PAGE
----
Open Banking… Are We There Yet?

April 28th, 2020 by Dipti Joshi Vidwansa Managing Director and Founding Member, Fresh Gravity India

In today’s world, there is a lot of talk of open banking. Even though financial institutions have achieved certain maturity in their digital transformation journeys – are they truly open?

While working with many financial institutions and banks over the last two decades, I have seen the banking and financial sector going through multiple transformations. It started from digitization of physical records to customer self-service portals to the bank in your pocket through mobile applications to API centered transformations – I think we have seen it all. All banks have gone through that painful shedding process and haves emerged with a renewed strength. I think in today’s world, every bank deals with APIs in some shape or form.

Open banking is a driving force of innovation in the banking industry and exposing APIs can create significant new revenue streams for banks. With emerging new and innovative fintech startups, core banking institutions can back them up with rock-solid platforms and their experience in banking.

By productionizing and monetizing array of financial services, banks can create an ecosystem not only to support these fresh ideas but also to stay ahead in the game by staying alongside everyone. They can offer a seamless customer experience on the front end and have multiple interconnected service providers in the back. Progressive organizations are building APIs not only for their own operational needs but also for outside consumption. For businesses, productionizing API based technologies allows not only to digitize, automate, and monetize their business functions but also reach more markets with less investment as well as diversify into new markets faster. APIs on their own can be viewed as products.

We can broadly define a bank’s journey towards open banking along the following key milestones:

  • APIs for internal consumption. i.e. for improved operational efficiencies and system integration.
  • APIs for trusted third party developers and channel partners by providing them an API marketplace.
  • APIs listed from partners and third-party vendors through the bank’s developer portals.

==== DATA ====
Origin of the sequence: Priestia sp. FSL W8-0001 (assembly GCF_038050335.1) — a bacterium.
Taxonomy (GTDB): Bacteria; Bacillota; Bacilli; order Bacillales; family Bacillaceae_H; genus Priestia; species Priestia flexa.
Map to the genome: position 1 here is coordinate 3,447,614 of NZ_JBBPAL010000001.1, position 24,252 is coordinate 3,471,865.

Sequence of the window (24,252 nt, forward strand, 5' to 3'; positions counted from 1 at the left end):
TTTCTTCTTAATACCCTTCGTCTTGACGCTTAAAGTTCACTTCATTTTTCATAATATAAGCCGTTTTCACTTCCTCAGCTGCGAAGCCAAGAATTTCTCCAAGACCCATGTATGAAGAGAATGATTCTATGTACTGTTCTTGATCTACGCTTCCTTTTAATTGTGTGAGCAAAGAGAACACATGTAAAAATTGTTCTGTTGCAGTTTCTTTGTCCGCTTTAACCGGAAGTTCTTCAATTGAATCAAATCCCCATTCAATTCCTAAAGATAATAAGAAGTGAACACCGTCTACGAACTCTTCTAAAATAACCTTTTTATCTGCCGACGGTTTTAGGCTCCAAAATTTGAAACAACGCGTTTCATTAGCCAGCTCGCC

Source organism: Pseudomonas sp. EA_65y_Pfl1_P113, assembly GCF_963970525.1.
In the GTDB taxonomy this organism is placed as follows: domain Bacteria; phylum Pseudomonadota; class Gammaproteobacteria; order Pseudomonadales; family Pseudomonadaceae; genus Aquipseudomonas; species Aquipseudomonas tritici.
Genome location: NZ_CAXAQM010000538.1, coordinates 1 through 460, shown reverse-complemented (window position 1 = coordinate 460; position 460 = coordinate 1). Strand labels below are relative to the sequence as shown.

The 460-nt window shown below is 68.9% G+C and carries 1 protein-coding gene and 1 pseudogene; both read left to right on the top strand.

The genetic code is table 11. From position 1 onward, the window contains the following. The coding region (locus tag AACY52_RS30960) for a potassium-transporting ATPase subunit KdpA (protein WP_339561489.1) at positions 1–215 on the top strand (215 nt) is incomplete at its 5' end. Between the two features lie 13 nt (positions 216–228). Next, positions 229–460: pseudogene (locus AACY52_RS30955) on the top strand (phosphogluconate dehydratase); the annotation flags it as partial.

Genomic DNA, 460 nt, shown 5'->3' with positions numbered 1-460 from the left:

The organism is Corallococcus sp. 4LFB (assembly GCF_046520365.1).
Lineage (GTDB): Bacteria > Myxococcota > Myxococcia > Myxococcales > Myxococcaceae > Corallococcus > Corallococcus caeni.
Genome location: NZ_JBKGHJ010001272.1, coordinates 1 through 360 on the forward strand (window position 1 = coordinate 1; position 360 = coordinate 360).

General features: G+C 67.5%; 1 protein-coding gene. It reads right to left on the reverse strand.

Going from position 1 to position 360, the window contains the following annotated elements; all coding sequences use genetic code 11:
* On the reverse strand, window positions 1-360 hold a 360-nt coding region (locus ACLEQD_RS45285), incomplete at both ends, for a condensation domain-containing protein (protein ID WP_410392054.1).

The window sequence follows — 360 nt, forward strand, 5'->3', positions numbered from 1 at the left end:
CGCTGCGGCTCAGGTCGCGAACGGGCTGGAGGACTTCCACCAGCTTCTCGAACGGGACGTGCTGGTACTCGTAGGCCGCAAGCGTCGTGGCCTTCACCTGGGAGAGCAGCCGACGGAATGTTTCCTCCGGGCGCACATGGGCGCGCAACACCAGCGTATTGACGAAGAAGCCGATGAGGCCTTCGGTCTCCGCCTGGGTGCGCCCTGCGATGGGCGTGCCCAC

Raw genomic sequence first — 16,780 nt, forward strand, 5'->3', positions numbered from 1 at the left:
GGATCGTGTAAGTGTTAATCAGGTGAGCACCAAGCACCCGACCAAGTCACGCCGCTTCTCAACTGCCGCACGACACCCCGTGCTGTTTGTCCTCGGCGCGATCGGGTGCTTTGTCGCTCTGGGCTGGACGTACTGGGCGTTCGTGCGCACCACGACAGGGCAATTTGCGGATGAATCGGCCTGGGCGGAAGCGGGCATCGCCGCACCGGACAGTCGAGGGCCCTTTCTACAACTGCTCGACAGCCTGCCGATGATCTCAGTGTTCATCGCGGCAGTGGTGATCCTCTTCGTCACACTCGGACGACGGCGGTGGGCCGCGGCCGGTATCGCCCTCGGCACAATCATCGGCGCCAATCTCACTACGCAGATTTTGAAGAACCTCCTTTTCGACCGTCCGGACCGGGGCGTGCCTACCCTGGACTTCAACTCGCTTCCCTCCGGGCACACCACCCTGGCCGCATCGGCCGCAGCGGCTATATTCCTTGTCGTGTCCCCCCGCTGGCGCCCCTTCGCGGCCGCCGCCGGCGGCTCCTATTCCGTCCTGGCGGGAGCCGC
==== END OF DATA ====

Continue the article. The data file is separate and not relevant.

• APIs aggregated / combined across multiple financial institution through a single API offering from the bank as an API aggregator.
  • Finally, offering a set of open APIs to enable developers to integrate banking products and services into their own apps. This will enable banks to offer white labeled products and services for external service providers to use under their own brands.

While banks, small and big, have already started their journeys towards open banking they face many challenges to achieve the ‘Nirvana’ state. The obvious and bigger challenges are regulatory oversight, cybersecurity and changing business models. However, there are other challenges such as managing internal teams, optimizing processes and choosing the right set of tools. A lot of initial decisions are made to hop on the bandwagon of trends in the market. We hear from organizations that after starting their API journeys, they are migrating from one tool to another. The list of reasons is unending. Yes – while the start or even the journey itself cannot be perfect, we must challenge ourselves to think about – people, process and technology – all the time. Especially, decisions like investing in a technology have to be taken up considering many of the following factors and not just the cost. These include:

API business and technical strategy:

  • Consolidation of commonly used APIs
  • Central/ org wide API catalog
  • Clear definition of the API roadmap

API program:

  • API organization
  • Cross functional APIs
  • Central API governance standards
  • Communication and training plan
  • API development methodology
  • API DevOps/ automation framework
  • API technical standards

API implementation and support:

  • Agile and DevOps based implementation approach
  • API gateway/platform tool which is pivotal to the API program’s success
  • Ability to support future performance, scalability and security requirements
  • Ability to use wide range of a-la-carte APIs with self service
  • Flexibility to upgrade using a well designed underlying microservices architecture
  • Right level of support from product partners and the product stability
  • Availability of trained talent pool for ongoing enhancement, support and maintenance

For the financial services industry and new entrants alike, it is important that all parties embark upon this self-assessment of the current state and define an API strategy roadmap accordingly.

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